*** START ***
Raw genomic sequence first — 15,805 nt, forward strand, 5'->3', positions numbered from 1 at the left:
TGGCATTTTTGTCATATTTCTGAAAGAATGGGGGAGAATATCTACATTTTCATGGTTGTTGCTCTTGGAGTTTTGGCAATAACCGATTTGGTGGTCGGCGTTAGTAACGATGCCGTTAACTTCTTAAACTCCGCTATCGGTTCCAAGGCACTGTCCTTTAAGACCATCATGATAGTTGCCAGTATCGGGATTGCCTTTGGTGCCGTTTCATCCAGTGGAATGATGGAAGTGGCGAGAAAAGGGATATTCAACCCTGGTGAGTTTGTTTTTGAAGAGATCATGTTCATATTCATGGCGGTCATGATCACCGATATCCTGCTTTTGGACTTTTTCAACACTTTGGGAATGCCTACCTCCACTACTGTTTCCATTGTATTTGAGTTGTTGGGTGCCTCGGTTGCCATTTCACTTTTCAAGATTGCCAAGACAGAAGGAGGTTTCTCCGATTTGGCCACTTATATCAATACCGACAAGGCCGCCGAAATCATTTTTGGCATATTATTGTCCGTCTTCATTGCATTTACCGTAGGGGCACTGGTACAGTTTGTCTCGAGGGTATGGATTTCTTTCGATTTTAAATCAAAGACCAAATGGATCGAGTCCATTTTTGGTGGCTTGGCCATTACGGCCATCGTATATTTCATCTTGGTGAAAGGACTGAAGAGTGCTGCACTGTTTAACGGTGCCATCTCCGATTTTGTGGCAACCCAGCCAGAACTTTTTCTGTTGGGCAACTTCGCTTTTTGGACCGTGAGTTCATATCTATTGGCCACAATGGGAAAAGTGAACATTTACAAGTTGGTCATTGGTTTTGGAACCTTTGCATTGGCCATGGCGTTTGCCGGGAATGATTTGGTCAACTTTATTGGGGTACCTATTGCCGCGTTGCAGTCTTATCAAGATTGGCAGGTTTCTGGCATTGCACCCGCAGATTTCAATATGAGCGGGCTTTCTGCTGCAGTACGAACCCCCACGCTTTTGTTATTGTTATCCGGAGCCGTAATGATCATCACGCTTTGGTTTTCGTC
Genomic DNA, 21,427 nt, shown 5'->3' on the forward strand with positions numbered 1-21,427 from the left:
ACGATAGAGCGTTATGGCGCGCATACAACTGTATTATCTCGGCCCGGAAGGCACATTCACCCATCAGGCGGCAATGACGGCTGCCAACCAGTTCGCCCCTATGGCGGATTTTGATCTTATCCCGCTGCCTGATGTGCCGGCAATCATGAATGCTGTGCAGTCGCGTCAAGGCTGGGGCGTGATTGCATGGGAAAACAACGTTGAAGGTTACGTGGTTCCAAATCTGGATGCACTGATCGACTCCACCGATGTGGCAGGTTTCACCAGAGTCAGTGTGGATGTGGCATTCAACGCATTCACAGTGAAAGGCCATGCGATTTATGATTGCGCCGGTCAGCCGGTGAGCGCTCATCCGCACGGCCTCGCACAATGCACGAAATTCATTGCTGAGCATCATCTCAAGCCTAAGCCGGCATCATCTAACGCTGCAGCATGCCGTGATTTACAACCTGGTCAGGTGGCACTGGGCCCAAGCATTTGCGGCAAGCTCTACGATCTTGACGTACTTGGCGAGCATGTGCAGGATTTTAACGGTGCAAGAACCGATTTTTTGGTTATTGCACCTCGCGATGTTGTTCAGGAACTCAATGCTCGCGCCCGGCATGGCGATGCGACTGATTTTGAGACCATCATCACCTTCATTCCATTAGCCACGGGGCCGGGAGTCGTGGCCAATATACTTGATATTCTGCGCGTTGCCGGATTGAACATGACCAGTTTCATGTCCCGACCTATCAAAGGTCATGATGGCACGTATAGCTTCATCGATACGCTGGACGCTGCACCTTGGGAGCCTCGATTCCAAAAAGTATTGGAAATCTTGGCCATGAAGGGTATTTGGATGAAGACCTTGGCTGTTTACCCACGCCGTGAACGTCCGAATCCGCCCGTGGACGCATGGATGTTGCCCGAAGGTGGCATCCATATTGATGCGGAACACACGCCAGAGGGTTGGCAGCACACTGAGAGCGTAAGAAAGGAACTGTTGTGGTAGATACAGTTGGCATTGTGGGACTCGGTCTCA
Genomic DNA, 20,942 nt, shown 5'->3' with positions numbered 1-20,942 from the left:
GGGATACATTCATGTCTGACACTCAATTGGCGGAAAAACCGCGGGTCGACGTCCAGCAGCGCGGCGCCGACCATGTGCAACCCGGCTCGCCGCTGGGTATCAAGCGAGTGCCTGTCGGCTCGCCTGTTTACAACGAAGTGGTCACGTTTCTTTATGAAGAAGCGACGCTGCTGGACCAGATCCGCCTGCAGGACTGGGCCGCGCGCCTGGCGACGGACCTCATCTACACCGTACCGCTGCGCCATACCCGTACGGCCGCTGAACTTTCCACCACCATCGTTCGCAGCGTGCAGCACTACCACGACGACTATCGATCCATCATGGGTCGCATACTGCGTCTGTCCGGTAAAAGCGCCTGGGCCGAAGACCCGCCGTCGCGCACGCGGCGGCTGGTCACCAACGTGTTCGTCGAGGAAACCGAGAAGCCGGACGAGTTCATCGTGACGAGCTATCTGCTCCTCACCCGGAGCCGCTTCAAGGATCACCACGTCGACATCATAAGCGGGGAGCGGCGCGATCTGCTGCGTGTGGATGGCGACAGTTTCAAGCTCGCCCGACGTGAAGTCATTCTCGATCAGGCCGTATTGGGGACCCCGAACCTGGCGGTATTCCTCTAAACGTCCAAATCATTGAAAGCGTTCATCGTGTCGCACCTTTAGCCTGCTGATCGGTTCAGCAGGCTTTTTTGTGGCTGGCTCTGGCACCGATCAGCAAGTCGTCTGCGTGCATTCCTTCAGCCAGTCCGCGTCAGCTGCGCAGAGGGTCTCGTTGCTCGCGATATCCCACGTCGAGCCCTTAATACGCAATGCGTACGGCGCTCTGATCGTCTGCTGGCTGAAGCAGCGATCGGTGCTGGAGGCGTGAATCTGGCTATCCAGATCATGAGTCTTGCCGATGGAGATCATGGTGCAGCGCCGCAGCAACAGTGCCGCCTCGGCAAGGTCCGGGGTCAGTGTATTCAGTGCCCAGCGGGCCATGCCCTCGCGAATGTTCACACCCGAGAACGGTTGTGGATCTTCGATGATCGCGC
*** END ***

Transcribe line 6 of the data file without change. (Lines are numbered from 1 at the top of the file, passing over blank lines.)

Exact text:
GGGATACATTCATGTCTGACACTCAATTGGCGGAAAAACCGCGGGTCGACGTCCAGCAGCGCGGCGCCGACCATGTGCAACCCGGCTCGCCGCTGGGTATCAAGCGAGTGCCTGTCGGCTCGCCTGTTTACAACGAAGTGGTCACGTTTCTTTATGAAGAAGCGACGCTGCTGGACCAGATCCGCCTGCAGGACTGGGCCGCGCGCCTGGCGACGGACCTCATCTACACCGTACCGCTGCGCCATACCCGTACGGCCGCTGAACTTTCCACCACCATCGTTCGCAGCGTGCAGCACTACCACGACGACTATCGATCCATCATGGGTCGCATACTGCGTCTGTCCGGTAAAAGCGCCTGGGCCGAAGACCCGCCGTCGCGCACGCGGCGGCTGGTCACCAACGTGTTCGTCGAGGAAACCGAGAAGCCGGACGAGTTCATCGTGACGAGCTATCTGCTCCTCACCCGGAGCCGCTTCAAGGATCACCACGTCGACATCATAAGCGGGGAGCGGCGCGATCTGCTGCGTGTGGATGGCGACAGTTTCAAGCTCGCCCGACGTGAAGTCATTCTCGATCAGGCCGTATTGGGGACCCCGAACCTGGCGGTATTCCTCTAAACGTCCAAATCATTGAAAGCGTTCATCGTGTCGCACCTTTAGCCTGCTGATCGGTTCAGCAGGCTTTTTTGTGGCTGGCTCTGGCACCGATCAGCAAGTCGTCTGCGTGCATTCCTTCAGCCAGTCCGCGTCAGCTGCGCAGAGGGTCTCGTTGCTCGCGATATCCCACGTCGAGCCCTTAATACGCAATGCGTACGGCGCTCTGATCGTCTGCTGGCTGAAGCAGCGATCGGTGCTGGAGGCGTGAATCTGGCTATCCAGATCATGAGTCTTGCCGATGGAGATCATGGTGCAGCGCCGCAGCAACAGTGCCGCCTCGGCAAGGTCCGGGGTCAGTGTATTCAGTGCCCAGCGGGCCATGCCCTCGCGAATGTTCACACCCGAGAACGGTTGTGGATCTTCGATGATCGCGC